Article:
“This proposal seeks to put the RFS program on a steady path forward — ensuring continued growth of renewable fuels while recognizing the practical limits on ethanol blending,” EPA said.

The targets proposed today are similar to those EPA included in an initial draft proposal that was circulated last month among stakeholders and was first reported by Greenwire.

Biofuels producers and trade organizations launched a lobbying blitz in response to the draft, warning that the potential rollback would stymie investment in next-generation fuels and could lead to the shuttering of dozens of conventional ethanol plants. According to official meeting records, biofuel and ethanol producers met with EPA and the Office of Management and Budget eight times since the draft was leaked; oil industry groups and companies met with the agencies only three times.

EPA disappoints RFS opponents and supporters

The new proposal is unlikely to make either supporters of the RFS or its opponents happy.

Biofuel producers say that the renewable fuel standard was meant to drive investment in new fuels and that EPA’s action amounts to bowing to oil companies’ demands.

The corn ethanol industry, which says there will be enough production and carryover credits to meet the full 14.4-billion-gallon target next year, has questioned the agency’s legal authority to lower the target based on the domestic supply criterion.

“I think there’s a number of us that can demonstrate those ranges were way too low and don’t line up to the intent of the RFS,” said Tom Buis, CEO of the ethanol trade group Growth Energy.

Biodiesel producers have also criticized the agency for proposing a biodiesel target at the same level as this year’s target rather than one that reflects the growth in the industry; the industry is expected to reach a record 1.7 billion gallons of production this year. Producers will likely be forced to scale back production without a robust number and with the high chance of the biodiesel production tax credit expiring at the end of the year, the National Biodiesel Board says.

“The growth in domestic biodiesel production dovetails exactly with President Obama’s statement in July of this year that ‘biofuels are already reducing our dependence on oil, cutting pollution and creating jobs around the country,'” said Anne Steckel, NBB’s vice president of federal affairs. “This is why EPA’s action today is so surprising and disappointing.”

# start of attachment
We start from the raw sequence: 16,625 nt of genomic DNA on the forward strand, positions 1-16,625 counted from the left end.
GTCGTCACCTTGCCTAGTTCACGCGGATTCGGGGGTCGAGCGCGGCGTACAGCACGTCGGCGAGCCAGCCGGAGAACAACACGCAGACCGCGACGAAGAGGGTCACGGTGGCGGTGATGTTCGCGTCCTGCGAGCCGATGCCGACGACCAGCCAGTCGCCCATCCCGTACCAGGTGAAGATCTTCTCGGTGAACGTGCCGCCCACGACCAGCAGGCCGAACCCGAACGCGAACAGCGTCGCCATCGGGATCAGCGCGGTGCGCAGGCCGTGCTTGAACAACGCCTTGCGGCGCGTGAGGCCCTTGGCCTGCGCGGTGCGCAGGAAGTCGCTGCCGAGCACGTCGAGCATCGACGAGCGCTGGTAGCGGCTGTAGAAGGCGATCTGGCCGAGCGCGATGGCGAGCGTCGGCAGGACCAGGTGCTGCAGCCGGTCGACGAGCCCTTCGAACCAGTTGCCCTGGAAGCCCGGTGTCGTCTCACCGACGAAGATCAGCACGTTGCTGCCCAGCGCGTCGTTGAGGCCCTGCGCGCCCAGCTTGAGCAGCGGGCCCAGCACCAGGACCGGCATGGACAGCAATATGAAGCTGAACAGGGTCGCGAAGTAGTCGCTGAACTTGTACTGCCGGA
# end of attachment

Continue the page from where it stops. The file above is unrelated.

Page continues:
While oil industry groups have pushed for a reduction in the volume targets, they, too, say they are disappointed with today’s proposal. They are pushing the agency to lower the ethanol portion to no more than 9.7 percent of the nation’s petroleum-based fuel supply, or 12.9 billion gallons.

“For the first time, EPA has acknowledged that the blend wall is a dangerous reality and must be addressed to avoid serious impact on America’s fuel supply and harm to American consumers,” said Jack Gerard, CEO of the American Petroleum Institute. “While the agency took a step in the right direction, more must be done.”

API and American Fuel & Petrochemical Manufacturers have already threatened to sue EPA if it does not finalize the rule by the statutory deadline of Nov. 30.

And livestock producers, which say the increased ethanol production driven by the standard has raised their operating costs, also expressed disappointment and vowed to continue seeking repeal of the standard in Congress.

The proposal is a “good and welcome first step,” said Mike Brown, president of the National Chicken Council, “but ultimately Congress must still act. Congressional action to repeal the RFS remains the most viable pathway to allowing all users of corn to have equal market access.”